Why Delaware government documents stay hidden

The News Journal | by Margie Fishman & James Fisher

Frustrations flare by those seeking information through Delaware’s public records law, designed to keep government transparent.

Unencumbered access to government records can shine a light on farms funneling waste into our drinking water, lobbyists currying favor with legislators over email, teacher misconduct in the classroom, patient abuse at psychiatric facilities and volatile neighbors packing heat.

Yet, in Delaware, all of the above remain off-limits to public inspection. The state consistently ranks among the bottom nationwide when it comes to government transparency and accountability, according to independent studies.

Here, government agencies have no strict deadlines for producing documents, Family Court and Court of Common Pleas documents aren’t available online, taxpayer-supported universities can withhold the bulk of their records, the General Assembly shields its emails from public view and the burden of proof for a public document often falls on the requester rather than the publicly funded agency that’s supposed to supply it.

Coinciding with Sunshine Week this month, The News Journal submitted Freedom of Information Act requests for all FOIA denials since 2012 from a sample of five state agencies, two local governments, the University of Delaware and Delaware State University.

The results reveal that First State citizens often send their public information requests into an abyss of government gatekeeping, riddled with inconsistent fees, persistent delays and denials based on misinterpretations of the law – all without penalty.

“It’s full-time just to follow up on these FOIAs,” said an exasperated Maria Payan, a Selbyville environmental nonprofit consultant.

Payan admits to having a “very tumultuous relationship” with the state Department of Agriculture and Department of Natural Resources and Environmental Control after forking over about $1,000 for public documents related to Delaware’s poultry operations. She has been known to lug her printer to government offices to save on copying fees.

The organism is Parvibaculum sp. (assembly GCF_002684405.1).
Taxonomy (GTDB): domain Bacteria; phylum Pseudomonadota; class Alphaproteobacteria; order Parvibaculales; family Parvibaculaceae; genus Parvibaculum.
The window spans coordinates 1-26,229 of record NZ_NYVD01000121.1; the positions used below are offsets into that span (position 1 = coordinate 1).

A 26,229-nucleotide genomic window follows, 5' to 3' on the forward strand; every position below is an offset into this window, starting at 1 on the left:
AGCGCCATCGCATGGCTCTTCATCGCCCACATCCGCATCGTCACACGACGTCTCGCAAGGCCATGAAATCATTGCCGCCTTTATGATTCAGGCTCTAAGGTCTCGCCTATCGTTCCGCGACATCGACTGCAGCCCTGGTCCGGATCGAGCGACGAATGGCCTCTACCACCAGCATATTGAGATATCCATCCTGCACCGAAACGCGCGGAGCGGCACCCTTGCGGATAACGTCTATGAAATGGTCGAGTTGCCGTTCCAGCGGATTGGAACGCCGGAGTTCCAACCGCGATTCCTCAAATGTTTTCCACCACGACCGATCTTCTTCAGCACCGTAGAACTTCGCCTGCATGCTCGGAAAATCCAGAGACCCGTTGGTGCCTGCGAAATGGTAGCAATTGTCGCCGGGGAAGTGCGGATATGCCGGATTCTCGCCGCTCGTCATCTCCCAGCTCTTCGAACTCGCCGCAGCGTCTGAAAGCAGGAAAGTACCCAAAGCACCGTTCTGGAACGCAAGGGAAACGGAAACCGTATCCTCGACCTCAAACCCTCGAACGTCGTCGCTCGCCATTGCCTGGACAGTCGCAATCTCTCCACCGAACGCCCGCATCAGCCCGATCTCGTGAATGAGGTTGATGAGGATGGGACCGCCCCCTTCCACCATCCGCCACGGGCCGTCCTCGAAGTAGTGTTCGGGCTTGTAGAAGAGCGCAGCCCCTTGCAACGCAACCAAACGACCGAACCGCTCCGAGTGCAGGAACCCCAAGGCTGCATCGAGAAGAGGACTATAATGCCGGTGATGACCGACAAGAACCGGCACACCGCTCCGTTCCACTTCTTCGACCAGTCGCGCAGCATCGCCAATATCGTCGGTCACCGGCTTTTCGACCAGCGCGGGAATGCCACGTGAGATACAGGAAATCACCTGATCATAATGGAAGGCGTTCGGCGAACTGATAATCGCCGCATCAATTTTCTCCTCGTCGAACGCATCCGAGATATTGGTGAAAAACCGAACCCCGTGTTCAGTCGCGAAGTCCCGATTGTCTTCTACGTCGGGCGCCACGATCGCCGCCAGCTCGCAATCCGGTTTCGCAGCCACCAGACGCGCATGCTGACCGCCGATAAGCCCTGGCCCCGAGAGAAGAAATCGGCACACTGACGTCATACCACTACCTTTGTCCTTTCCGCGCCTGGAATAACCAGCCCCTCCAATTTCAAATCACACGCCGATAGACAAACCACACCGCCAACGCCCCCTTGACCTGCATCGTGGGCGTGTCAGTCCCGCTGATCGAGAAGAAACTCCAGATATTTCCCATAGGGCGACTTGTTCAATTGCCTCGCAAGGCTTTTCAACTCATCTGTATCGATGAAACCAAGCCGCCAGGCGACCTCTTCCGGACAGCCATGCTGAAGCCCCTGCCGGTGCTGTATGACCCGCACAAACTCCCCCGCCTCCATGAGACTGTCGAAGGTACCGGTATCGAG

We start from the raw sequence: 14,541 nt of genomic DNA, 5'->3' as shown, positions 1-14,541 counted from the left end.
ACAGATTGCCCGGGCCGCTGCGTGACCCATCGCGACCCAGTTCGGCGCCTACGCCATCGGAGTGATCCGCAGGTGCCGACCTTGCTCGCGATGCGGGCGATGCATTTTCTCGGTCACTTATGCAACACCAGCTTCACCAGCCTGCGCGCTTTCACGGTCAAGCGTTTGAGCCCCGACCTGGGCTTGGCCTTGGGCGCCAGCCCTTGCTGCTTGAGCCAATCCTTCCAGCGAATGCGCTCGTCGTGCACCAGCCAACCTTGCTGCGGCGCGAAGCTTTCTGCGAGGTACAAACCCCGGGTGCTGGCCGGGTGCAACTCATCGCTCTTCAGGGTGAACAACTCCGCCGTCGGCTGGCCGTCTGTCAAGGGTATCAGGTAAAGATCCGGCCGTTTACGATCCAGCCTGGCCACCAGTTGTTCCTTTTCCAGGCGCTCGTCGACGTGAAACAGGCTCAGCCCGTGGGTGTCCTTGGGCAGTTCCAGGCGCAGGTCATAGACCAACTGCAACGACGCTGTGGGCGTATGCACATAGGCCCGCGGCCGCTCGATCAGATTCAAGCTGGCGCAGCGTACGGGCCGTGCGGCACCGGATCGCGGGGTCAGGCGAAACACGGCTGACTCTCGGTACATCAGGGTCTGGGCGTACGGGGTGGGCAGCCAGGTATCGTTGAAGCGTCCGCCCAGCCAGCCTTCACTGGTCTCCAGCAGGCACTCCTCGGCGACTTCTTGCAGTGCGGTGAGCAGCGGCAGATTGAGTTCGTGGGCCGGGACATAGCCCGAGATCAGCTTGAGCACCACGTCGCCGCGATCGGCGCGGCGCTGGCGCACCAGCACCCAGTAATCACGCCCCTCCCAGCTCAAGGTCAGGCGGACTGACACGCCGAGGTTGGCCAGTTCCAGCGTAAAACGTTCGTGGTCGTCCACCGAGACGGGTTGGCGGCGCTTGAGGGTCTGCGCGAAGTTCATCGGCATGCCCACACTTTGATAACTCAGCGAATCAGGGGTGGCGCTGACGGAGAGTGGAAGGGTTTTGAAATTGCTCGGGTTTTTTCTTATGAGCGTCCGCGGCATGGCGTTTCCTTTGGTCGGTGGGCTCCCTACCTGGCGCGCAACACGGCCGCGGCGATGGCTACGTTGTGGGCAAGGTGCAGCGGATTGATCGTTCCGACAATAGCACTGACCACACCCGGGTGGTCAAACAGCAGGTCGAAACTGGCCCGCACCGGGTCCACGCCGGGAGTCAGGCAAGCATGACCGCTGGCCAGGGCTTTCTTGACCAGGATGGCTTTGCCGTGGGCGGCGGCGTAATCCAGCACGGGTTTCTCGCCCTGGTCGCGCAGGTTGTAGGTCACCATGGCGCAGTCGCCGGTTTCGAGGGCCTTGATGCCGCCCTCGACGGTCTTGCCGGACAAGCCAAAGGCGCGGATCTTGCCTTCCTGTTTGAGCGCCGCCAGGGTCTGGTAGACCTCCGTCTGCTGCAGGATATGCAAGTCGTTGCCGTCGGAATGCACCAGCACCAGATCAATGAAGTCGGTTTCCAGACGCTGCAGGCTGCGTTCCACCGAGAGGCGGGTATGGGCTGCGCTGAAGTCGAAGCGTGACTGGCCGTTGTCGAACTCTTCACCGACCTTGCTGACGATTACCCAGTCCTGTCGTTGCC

“The next time they screw with me, I’m going to sue them,” the feisty 51-year-old warned.

FOIA battles threaten to fracture the social compact between the government and its citizenry, according to Samuel Hoff, a political science professor at DSU.

Agencies need to “trust that the information people are requesting is not automatically going to be used for a negative, partisan purpose,” he said.

Gov. Jack Markell defended his administration’s moves to expand public access, including 2011 legislation that reduced the administrative costs of FOIA requests and required agencies to better track response times. Earlier this year, Markell unveiled plans for a statewide open data portal which would consist of non-identifiable datasets and documents.

“I’m confident that we are more transparent and open today than we have ever been,” he said.

Delaware’s Freedom of Information Act, adopted in 1977 after the Nixon Watergate scandal, maintains that “it is vital that citizens have easy access to public records” to support a free and democratic society. Public records are broadly defined as information of any kind used by any public body for any public purpose.

The federal government and each state have their own FOIA laws. In Delaware, the law permits citizens to request documents, files, emails and other records from appointed FOIA coordinators, who must respond “as soon as possible” but no later than 15 days from the date of the request.

Processing fees can be charged within reason but “should be minimized to the greatest extent possible,” according to the law. If an agency seeks an extension, it must give a reason, such as additional time needed to search for records in archives or seek legal review. A reason is also required when a request is denied.

Here’s how it really works, according to multiple residents interviewed by The News Journal:

Delaware’s FOIA coordinators regularly demand formal FOIA requests for readily available public information, including contracts, salaries and schedules. These public servants then wait the maximum allowable time – 15 days – to respond to inquiries before asking for indefinite extensions. A flurry of emails ensues, and – if the citizen is not completely disheartened at that point – a denial letter follows or, perhaps, a partial record.

The News Journal, for instance, filed a FOIA request with the city of Wilmington on Sept. 8, 2015, seeking a copy of the city’s legal settlement with three Wilmington police officers who said they were denied promotions because of their race, age and gender. Executed settlement agreements are public under FOIA.